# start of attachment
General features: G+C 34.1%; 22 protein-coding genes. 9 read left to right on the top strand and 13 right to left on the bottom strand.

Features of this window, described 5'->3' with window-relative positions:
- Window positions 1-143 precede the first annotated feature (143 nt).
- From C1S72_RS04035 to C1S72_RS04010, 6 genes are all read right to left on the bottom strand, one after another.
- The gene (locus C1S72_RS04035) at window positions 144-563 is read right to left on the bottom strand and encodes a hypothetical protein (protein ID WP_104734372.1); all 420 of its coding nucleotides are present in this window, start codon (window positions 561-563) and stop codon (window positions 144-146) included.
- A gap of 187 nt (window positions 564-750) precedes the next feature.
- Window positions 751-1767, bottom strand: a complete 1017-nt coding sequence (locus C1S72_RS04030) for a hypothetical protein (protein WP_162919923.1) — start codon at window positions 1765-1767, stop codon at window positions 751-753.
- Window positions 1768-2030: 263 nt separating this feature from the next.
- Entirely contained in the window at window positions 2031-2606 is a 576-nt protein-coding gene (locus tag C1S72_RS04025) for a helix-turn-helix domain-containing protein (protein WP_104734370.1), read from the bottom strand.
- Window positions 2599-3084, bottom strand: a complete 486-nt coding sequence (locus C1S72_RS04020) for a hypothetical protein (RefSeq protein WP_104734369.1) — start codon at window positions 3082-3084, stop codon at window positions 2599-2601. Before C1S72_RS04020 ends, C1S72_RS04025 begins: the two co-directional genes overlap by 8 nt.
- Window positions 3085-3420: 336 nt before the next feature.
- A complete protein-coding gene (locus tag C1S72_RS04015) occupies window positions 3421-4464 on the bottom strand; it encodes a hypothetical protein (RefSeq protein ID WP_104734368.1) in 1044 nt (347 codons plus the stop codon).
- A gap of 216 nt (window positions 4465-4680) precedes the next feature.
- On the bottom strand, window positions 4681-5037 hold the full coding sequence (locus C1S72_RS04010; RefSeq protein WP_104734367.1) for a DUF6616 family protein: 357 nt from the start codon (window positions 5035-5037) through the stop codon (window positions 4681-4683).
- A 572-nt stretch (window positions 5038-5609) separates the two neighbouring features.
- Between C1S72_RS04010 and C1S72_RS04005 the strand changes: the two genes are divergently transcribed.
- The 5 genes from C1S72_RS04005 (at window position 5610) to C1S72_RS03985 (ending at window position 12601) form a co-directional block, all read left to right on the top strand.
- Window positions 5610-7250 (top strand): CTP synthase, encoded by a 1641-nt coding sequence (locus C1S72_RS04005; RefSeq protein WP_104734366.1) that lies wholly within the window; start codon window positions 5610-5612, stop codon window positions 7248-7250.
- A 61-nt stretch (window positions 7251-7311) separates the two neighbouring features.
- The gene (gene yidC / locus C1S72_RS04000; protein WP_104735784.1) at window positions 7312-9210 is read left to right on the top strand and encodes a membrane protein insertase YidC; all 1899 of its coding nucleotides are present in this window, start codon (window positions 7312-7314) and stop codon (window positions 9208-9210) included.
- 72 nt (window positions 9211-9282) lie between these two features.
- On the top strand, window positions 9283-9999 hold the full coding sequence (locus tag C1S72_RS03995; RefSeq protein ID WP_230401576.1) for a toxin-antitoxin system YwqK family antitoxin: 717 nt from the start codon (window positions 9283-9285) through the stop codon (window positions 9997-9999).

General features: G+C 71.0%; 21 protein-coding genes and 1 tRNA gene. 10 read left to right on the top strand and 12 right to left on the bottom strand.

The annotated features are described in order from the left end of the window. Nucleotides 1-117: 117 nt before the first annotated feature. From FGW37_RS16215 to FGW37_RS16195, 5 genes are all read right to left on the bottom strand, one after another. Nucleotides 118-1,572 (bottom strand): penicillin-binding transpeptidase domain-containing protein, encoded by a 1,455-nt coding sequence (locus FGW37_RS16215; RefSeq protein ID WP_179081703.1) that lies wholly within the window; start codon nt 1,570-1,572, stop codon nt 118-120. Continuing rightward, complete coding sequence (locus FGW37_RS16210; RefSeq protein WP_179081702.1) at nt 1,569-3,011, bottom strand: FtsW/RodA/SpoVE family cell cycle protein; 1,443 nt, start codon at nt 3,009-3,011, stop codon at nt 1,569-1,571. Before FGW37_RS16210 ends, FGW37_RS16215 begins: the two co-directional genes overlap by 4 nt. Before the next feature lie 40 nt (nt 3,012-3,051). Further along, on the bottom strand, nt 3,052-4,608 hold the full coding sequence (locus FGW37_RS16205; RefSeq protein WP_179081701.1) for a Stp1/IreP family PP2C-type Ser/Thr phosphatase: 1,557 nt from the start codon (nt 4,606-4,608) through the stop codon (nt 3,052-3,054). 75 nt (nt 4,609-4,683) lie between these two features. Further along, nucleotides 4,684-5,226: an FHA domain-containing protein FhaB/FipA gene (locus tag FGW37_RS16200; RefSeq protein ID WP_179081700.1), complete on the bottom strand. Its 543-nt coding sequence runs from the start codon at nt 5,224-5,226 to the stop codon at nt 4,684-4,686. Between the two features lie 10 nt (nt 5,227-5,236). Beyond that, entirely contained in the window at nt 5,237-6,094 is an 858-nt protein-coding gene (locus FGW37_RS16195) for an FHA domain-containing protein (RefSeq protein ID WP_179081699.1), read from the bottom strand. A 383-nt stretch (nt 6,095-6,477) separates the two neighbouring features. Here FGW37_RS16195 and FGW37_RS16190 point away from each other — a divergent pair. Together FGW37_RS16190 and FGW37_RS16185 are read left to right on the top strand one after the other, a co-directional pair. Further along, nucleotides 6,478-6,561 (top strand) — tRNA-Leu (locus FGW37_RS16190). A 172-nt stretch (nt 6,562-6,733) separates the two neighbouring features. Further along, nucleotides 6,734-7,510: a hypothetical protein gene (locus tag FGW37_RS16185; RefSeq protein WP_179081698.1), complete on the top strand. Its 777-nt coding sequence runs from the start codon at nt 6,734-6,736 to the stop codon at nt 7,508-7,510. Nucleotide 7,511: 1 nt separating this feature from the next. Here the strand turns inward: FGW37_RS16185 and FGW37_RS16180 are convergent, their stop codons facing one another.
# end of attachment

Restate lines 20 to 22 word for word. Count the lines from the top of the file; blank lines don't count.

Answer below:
- The gene (gene yidC / locus C1S72_RS04000; protein WP_104735784.1) at window positions 7312-9210 is read left to right on the top strand and encodes a membrane protein insertase YidC; all 1899 of its coding nucleotides are present in this window, start codon (window positions 7312-7314) and stop codon (window positions 9208-9210) included.
- 72 nt (window positions 9211-9282) lie between these two features.
- On the top strand, window positions 9283-9999 hold the full coding sequence (locus tag C1S72_RS03995; RefSeq protein ID WP_230401576.1) for a toxin-antitoxin system YwqK family antitoxin: 717 nt from the start codon (window positions 9283-9285) through the stop codon (window positions 9997-9999).